Assemblywoman Carol “The Bear” Murphy clawed her way past a bid by the Republican mayor of Mount Laurel to move next year’s November partisan local election to a May non-partisan race to avoid being on the ballot with President Donald Trump.
Acting Gov. Sheila Oliver signed legislation today that would require local governments to get a super-majority of votes by the council to propose a referendum to move the next election.
The GOP-controlled council voted on June 24 by a 3-2 vote, along party lines. But the plan pushed by Mayor Kurt Folcher didn’t take effect for 20 days, allowing Murphy’s bill to supplant the local vote. The new law takes effect immediately.
This is a huge win for the freshman Democratic legislator in her hometown.
“Today is a victory for our democracy and protects the integrity of municipal elections in the State of New Jersey,” Murphy said. The decision to change the form of government is a serious choice for township residents to consider, and never should be subject to the whim of politicians seeking to game the system,” Murphy said.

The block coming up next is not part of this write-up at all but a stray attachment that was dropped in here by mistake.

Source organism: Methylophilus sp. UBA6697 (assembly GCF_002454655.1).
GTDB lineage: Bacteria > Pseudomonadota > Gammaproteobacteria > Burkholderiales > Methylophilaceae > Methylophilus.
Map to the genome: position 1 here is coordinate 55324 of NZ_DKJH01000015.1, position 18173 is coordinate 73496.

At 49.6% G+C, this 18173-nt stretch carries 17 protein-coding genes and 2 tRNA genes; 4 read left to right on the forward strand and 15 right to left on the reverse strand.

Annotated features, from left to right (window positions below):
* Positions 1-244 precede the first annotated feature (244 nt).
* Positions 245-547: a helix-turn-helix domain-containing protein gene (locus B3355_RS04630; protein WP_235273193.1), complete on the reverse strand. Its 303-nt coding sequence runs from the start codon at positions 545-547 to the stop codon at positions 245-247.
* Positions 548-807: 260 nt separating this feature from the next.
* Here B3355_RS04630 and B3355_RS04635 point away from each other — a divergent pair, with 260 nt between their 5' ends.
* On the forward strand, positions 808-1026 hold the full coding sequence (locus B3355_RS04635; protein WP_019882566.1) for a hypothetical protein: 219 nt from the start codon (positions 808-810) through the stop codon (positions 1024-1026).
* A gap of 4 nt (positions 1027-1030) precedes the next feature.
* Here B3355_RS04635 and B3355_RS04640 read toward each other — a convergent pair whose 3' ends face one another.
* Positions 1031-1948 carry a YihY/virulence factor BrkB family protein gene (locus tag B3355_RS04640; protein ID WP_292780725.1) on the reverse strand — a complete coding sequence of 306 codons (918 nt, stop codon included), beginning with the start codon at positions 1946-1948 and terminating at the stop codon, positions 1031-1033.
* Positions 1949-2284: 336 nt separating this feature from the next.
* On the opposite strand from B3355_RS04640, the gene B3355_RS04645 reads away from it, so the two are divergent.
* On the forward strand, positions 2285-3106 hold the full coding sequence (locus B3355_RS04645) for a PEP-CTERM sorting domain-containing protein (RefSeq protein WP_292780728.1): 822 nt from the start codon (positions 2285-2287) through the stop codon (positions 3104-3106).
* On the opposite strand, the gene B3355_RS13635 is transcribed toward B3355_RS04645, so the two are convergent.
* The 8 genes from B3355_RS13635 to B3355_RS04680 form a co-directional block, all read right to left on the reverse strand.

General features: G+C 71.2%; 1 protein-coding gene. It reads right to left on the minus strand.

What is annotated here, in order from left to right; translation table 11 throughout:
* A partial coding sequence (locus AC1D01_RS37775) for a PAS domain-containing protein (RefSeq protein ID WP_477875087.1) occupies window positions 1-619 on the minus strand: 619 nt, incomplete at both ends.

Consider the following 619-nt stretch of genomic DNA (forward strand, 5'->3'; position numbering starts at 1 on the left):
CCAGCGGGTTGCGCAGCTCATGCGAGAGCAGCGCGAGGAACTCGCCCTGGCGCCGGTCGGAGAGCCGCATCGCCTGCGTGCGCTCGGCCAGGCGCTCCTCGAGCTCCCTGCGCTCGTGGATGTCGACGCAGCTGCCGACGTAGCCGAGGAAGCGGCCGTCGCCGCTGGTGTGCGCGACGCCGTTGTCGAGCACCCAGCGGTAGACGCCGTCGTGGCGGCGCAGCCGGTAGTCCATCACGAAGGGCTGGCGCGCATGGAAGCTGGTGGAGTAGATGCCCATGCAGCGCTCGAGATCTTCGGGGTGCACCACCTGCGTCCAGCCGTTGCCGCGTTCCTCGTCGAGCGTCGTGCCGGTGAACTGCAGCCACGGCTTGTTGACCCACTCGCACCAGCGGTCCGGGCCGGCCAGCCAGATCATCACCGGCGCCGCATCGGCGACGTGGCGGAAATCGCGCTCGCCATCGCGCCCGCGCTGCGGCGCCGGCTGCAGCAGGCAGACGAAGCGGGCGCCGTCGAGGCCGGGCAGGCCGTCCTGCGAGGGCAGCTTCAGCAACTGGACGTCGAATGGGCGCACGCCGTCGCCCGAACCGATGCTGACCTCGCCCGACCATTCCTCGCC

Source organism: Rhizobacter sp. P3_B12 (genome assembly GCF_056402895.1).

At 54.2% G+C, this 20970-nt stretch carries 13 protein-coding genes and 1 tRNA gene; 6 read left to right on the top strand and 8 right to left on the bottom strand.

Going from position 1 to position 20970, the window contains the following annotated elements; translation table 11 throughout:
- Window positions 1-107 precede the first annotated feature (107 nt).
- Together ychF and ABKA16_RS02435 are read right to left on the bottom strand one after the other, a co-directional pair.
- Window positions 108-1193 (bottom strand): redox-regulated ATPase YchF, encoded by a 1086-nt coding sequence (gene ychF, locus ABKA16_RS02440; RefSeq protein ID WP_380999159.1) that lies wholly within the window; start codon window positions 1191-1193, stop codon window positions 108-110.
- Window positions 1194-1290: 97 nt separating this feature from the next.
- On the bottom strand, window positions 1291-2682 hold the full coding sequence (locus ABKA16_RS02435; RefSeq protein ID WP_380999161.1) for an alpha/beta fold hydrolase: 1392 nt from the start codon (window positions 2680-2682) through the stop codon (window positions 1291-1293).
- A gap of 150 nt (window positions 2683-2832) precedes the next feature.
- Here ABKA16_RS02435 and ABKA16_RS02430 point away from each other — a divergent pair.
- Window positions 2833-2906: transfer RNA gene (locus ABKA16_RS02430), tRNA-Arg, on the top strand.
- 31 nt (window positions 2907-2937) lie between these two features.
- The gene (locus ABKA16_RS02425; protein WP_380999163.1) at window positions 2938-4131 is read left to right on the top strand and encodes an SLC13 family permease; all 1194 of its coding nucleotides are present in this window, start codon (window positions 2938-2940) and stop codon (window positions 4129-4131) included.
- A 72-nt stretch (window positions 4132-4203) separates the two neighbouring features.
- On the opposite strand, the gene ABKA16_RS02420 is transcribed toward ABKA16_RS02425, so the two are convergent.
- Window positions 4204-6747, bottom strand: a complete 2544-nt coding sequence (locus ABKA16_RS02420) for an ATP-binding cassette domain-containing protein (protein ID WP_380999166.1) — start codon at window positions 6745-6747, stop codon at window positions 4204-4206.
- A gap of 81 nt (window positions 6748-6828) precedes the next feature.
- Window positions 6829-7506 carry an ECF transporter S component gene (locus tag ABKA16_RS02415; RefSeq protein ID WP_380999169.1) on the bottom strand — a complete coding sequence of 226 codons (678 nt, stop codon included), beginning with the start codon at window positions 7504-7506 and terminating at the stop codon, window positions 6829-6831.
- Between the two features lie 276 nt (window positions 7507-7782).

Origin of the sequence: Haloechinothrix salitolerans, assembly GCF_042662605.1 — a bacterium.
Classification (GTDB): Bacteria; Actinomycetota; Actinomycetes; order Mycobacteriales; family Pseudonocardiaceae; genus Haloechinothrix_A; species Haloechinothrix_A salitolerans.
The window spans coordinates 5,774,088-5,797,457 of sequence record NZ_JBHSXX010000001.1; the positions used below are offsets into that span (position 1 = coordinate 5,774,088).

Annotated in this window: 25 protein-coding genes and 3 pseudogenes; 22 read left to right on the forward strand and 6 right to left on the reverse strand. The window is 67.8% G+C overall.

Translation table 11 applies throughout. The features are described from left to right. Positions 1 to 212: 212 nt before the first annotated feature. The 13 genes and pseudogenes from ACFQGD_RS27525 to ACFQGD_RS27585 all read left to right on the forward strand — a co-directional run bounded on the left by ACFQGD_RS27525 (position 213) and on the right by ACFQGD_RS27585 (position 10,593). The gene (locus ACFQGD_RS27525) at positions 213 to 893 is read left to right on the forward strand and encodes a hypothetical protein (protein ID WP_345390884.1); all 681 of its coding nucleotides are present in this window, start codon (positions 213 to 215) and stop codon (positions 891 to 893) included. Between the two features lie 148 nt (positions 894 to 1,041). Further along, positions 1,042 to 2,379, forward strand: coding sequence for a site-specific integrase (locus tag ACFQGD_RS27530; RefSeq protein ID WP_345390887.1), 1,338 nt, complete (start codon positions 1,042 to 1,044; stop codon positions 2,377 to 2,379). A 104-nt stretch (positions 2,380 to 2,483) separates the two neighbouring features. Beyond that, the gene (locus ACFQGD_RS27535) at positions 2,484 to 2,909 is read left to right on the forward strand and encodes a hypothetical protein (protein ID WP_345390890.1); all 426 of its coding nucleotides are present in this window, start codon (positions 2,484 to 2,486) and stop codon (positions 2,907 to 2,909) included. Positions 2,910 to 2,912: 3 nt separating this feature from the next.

The bill also changes the number of signatures needed to put the issue on the ballot from 10% to 25%.
All three Republican seats on the council are up in 2020, giving Democrats a clear shot at taking control of local government.
Trump lost Mount Laurel in 2016 by twenty points, with Hillary Clinton carrying the town by 4,280 votes, 60%-40%.
“I’m very appreciative of the support from legislative leadership, residents that had the courage to step forward in our effort to reform the system, and Governor Phil Murphy for his final approval today that puts an end to this misguided referendum in Mount Laurel Township,” said Murphy.
State Sen. Troy Singleton (D-Delran) helped Murphy pass the bill on the Senate side.
In the 2016 general election, 73% of Mount Laurel voters turned out to vote. In two other Burlington municipalities that held May non-partisan election, turnout was around 17%.
Last month in North Bergen, where more than $1 million was spent between the two slates in a non-partisan municipal election, turnout was at 34%.
Folcher’s move came at a time when many municipalities with non-partisan local elections have moved to November in a bid to increase voter turnout.